Saturday, May 17, 2008

Your reference is not my reference

This week we had a discussion at work. It was about reference IDs. When a system calls the webservice on another system, sometimes you need to specify a reference ID. One such case is with asynchronous webservices. The system does the call, but does not get an immediate answer (other than: "Yeah, we're working on it"). And at some point in the future the system gets a call from the webservice (a callback) to return the result of the webservice. One way (and in my opinion the easiest way) to deal with this is to have the system send a reference ID with the original request and have the webservice put the reference in the asynchronous result. This way the system can correlate the result with the request and process it.

But as we found out today, that's thinking in "functions". Meaning that calling a webservice function and getting it's results is an operation that's completely separate of anything else. Any other thing can occur between calling and receiving a result and after you get the results, if there is a process, that ends that part of the result. But for some calls we need to think in "processes".

Our system is like a webservice bridge. We expose a generic interface to commercial systems and we consume very specific interfaces from technical back-end systems. So when a commercial system sends us a request, we map it into a specific request to a back-end system. This way the commercial system doesn't need to know all the gritty details of the technical system. Also all of our calls are atomic....except for two. Normally the commercial system deals with the process and it has never had any effect on our system. Until we needed to support a certain function that did. Now in my opinion the biggest problem was caused by a faulty design of the technical back-end, but it did expose a pit-trap we could fall in ourselves now that we are designing a new interface for the commercial systems. Sometimes you not only need to know what request was responsible for the incoming result, but also which commercial process it's part of. This is required if you need to perform certain steps in order and the technical back-end system also needs to follow-up on an earlier request with a follow-up request.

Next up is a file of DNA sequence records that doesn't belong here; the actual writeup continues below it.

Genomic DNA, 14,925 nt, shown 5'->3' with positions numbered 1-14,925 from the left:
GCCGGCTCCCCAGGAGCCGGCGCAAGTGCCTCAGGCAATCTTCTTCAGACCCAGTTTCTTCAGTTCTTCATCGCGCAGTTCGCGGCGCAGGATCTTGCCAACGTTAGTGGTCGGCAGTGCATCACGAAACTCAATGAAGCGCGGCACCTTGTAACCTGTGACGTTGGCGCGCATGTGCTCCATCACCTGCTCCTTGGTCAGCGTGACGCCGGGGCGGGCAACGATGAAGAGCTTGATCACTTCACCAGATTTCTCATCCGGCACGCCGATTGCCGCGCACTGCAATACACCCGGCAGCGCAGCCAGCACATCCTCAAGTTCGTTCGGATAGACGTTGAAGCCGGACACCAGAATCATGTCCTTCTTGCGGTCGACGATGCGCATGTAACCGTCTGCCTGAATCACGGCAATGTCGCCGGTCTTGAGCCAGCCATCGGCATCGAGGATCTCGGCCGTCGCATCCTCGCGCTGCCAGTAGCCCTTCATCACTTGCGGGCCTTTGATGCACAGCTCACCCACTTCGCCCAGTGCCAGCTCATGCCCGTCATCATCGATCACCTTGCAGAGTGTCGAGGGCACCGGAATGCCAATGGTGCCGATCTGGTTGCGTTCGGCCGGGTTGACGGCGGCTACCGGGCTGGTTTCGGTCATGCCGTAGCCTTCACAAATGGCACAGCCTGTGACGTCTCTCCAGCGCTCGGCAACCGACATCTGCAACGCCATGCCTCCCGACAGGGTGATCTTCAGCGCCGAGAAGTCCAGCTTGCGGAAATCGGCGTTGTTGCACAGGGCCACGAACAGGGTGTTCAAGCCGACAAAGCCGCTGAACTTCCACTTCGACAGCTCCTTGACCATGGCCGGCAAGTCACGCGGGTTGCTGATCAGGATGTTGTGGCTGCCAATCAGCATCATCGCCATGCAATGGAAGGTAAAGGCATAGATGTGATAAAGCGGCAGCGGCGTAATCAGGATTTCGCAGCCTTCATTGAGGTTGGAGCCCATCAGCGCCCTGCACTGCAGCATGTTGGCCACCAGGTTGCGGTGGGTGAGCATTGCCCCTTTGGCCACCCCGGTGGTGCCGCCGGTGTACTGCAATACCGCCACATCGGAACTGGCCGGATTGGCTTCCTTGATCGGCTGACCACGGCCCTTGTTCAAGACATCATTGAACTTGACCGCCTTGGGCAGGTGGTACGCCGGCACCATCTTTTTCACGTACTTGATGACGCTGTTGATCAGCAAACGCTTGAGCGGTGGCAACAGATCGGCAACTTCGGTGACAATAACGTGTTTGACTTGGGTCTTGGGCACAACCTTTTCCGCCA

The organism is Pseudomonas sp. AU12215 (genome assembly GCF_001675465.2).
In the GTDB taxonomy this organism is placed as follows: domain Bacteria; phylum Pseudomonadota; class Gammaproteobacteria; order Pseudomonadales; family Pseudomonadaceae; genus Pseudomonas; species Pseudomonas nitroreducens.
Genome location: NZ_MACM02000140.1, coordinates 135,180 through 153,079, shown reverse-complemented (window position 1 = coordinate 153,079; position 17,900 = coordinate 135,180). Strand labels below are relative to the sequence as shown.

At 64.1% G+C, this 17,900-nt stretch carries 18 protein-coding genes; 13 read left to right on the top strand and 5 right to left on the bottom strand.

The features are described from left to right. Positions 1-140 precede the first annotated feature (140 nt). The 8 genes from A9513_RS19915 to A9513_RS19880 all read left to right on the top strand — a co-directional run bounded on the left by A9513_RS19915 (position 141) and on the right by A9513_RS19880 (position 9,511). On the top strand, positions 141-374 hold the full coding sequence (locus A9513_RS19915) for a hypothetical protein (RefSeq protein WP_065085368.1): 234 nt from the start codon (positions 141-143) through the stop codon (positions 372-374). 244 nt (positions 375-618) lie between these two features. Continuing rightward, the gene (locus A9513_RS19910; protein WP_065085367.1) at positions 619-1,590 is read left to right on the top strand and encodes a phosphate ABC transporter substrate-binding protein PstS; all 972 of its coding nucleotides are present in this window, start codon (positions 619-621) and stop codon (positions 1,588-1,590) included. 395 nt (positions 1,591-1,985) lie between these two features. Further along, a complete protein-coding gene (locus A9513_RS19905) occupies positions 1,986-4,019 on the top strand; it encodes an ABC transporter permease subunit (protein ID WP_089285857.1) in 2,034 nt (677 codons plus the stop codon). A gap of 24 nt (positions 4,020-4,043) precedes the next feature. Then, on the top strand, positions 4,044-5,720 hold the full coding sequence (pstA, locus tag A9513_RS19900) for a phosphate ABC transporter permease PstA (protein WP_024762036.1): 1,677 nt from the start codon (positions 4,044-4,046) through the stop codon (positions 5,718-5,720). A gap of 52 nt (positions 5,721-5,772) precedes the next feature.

So we had a discussion about this. Do we take the reference form the commercial system and pass it on to the technical system. Out-sourcing the generation of references as it were? I was opposed, because I think a reference should only have meaning to the system that generated it. If we use the reference from the commercial system, we give it a meaning it shouldn't have. Also, if some time in the future we add more commercial systems there is a chance (and knowing Murphy it will happen) that more then one commercial system will come up with the same reference and then we have a problem.

My take on the whole situation is that we apparently need both a "function-reference" and a "process-reference". We generate our own function reference and use the process reference of the system that guards the process. This could be our system, in which case we generate the process reference, or it could be a commercial system, in which case we just take the reference and pass it on.

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